Fewer than twenty minutes and he’d be home. Angela checked on his lamb. The water in the pan with the new potatoes was bubbling over, so she turned down the heat. She had almost forgotten the carrots (what was wrong with her lately?), which she now peeled and diced and dropped in another pan. Melvin didn’t like his broccoli too soft, so that could wait, and the rest of the gravy, to go with that of the lamb’s juices, would take no time at all.
Angela felt sure Melvin would like what she had prepared, although she knew you could never be completely certain with him. Angela hoped anyway, especially as she’d not done lamb in this way before. If she were honest, Angela would have admitted that she did not enjoy eating, whatever the dish, with Melvin - but she knew equally well that one of the few things he liked at home was sitting down to eat with her. And he loved lamb. The only other thing was that they had had lamb-cutlets just last week, and Melvin never liked to have the same thing twice in what he judged to be quick succession. But one cannot have everything in this life, Angela thought, as she awaited her husband’s return, contemplating the challenge it had always been to predict what he might want for his tea, and concluding that it was one she had surely risen to over the years. So, que sera sera …
Lest entirely the wrong idea about Melvin Martyn is conveyed, it should be said that he has always been more than generous with the housekeeping, which includes Angela’s allowance. Scrupulously the amount tracks the rate of inflation, sometimes even exceeding it when Melvin feels that the Bank of England’s measure is inaccurate or doesn’t take account of his circumstances. In addition, there is always more money, in the shape of hard currency, when it is felt, by Melvin, that his wife could do with new clothes, underwear, or whatever. Yes, Melvin Martyn is a man who likes his wife, as ugly as she is, to be able to keep up.
If Angela had someone to tell this to?
Her parents had only ever had and borne her, then moved to their reclusive little cottage in the country some twenty-odd years ago, barely ever keeping in touch. Nor would Angela have had any distinct wish to see them, even if Melvin had not discouraged it. Mercifully Angela and Melvin were blessed with no children, although in the early years, when the odd tenderness was not yet unknown between them, she had suffered three ectopic miscarriages and had had to have both of her adhesion-filled fallopian tubes taken away. Melvin never mentioned anything to do with all that, but Angela knew it was likely to be something else he secretly scorned her for.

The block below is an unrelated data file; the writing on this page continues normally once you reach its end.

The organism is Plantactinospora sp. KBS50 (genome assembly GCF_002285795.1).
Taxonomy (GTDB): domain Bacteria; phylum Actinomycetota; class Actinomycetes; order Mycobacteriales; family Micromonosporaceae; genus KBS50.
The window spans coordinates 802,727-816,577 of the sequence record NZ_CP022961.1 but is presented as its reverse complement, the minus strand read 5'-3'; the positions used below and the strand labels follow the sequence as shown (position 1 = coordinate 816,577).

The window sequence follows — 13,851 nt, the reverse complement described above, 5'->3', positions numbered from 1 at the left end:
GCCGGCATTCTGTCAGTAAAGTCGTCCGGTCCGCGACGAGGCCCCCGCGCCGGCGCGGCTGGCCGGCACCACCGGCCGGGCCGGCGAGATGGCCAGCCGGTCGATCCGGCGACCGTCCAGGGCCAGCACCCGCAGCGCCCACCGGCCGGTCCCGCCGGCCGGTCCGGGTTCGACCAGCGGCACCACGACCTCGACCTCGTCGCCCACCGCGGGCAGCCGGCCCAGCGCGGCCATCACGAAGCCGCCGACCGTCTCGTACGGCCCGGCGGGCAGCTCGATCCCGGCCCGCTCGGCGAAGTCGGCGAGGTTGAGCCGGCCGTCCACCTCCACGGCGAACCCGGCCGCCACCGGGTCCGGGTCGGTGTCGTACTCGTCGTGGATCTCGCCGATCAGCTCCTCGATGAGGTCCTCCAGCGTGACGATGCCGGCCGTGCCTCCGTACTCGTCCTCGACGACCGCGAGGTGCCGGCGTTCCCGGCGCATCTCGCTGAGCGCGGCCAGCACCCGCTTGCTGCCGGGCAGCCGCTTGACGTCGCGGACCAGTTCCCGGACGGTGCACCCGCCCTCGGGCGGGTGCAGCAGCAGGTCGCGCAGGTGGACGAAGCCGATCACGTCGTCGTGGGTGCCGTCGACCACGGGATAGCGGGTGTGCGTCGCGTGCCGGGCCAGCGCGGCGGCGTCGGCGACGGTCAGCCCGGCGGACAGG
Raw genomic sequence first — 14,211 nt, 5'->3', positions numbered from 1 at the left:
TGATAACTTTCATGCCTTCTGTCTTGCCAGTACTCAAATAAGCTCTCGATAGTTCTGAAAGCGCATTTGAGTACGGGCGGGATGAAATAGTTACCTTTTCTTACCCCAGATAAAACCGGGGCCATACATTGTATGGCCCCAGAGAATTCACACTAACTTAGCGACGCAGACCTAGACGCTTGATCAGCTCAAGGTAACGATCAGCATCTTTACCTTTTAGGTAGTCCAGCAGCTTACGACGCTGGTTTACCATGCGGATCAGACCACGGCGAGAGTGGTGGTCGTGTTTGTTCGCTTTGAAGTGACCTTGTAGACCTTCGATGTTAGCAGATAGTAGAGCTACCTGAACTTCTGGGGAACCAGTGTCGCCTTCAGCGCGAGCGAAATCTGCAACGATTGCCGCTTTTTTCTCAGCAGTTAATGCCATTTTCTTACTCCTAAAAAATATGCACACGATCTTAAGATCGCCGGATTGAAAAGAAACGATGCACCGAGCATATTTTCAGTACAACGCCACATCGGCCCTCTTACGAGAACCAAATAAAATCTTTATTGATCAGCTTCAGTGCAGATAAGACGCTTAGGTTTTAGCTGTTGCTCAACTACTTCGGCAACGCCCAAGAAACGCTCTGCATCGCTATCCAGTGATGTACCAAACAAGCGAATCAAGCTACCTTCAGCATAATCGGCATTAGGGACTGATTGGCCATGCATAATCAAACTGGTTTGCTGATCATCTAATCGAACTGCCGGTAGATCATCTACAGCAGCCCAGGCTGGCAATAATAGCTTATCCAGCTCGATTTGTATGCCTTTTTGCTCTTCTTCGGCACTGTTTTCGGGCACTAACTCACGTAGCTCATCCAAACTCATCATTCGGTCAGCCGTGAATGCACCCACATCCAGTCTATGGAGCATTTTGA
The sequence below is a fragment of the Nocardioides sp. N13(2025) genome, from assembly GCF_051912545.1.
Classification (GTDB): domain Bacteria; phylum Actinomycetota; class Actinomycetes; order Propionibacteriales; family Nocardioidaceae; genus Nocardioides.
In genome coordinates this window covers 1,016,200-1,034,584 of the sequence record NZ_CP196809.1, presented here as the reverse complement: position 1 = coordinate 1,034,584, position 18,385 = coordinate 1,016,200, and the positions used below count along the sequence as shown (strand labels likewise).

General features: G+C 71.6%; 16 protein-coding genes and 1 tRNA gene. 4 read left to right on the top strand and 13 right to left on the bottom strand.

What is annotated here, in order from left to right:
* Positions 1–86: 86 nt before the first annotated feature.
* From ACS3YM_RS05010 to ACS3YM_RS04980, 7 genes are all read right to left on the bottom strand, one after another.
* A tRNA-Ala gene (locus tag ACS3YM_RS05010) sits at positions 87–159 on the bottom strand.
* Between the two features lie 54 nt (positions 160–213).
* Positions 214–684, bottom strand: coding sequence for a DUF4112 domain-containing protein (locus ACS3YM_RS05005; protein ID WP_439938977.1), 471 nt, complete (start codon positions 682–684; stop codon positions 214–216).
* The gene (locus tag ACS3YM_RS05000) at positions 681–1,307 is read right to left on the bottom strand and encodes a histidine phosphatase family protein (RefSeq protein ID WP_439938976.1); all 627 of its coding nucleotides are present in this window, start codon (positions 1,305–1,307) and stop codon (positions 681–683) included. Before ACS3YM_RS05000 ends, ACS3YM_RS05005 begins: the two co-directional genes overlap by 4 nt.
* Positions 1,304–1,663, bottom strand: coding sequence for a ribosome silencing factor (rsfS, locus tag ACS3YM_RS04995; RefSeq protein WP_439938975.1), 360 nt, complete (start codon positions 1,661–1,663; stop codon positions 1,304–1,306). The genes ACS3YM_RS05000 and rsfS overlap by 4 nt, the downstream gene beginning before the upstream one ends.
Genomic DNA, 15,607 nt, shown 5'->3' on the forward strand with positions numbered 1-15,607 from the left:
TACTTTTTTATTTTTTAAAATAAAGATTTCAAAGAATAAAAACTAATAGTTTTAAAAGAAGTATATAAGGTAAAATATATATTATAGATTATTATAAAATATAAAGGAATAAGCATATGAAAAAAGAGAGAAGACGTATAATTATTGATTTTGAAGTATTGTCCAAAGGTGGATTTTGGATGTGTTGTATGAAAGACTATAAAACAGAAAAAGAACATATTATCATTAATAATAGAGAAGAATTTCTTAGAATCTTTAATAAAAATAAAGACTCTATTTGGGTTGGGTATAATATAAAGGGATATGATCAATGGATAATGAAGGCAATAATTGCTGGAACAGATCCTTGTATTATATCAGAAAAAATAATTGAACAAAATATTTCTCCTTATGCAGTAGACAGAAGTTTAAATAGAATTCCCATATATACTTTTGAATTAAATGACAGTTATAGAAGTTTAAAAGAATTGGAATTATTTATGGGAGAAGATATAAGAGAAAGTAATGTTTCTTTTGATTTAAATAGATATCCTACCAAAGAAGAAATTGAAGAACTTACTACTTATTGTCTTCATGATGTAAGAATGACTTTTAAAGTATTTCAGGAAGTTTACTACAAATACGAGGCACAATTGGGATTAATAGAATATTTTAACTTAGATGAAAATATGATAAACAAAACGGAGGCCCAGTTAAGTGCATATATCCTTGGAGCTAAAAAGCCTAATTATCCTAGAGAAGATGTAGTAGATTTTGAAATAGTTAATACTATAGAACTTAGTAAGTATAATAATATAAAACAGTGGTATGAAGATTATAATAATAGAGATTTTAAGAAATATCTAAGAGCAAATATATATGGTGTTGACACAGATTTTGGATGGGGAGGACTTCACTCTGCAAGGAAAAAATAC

As she heard her husband’s sponsored saloon pull into the drive, Angela straightened her dress. There was the tired sound of his key in the door. She patted her hair. The lamb was definitely ready, table set, everything prepared. Melvin went upstairs to shower and change as Angela took a couple of deep breaths and two dinner-plates from the oven. She gave the gravy a last little stir, transferred it to the boat, and dinner was served.
When Melvin happened to mention that the carrots were underdone, which was incidentally the first thing he had said to his wife since returning home, Angela dropped her knife. It rattled tinnily against her plate as she tried to catch it, then fell from the polished walnut surface of the dinner-table, smudging the cream Axminster with tasty lamb gravy.
Melvin shook his head disapprovingly, forking into it another mouthful of the succulent lamb, which really did seem to him to have been cooked to perfection, and to more than make up for the carrots.
Mr. and Mrs. Melvin Martyn by David Rees was read by Lisa Rose at the Liars’ League Fear & Loathing event on Tuesday 11th October 2011, at the Phoenix, Cavendish Square, London.
David Rees – witty, thoughtful, handsome – can't believe that he gets to write this. From the very summit of his capacious intellect to the subtle and tender depths of his lyrical heart, he hopes that you are all able to learn something from him. Or something.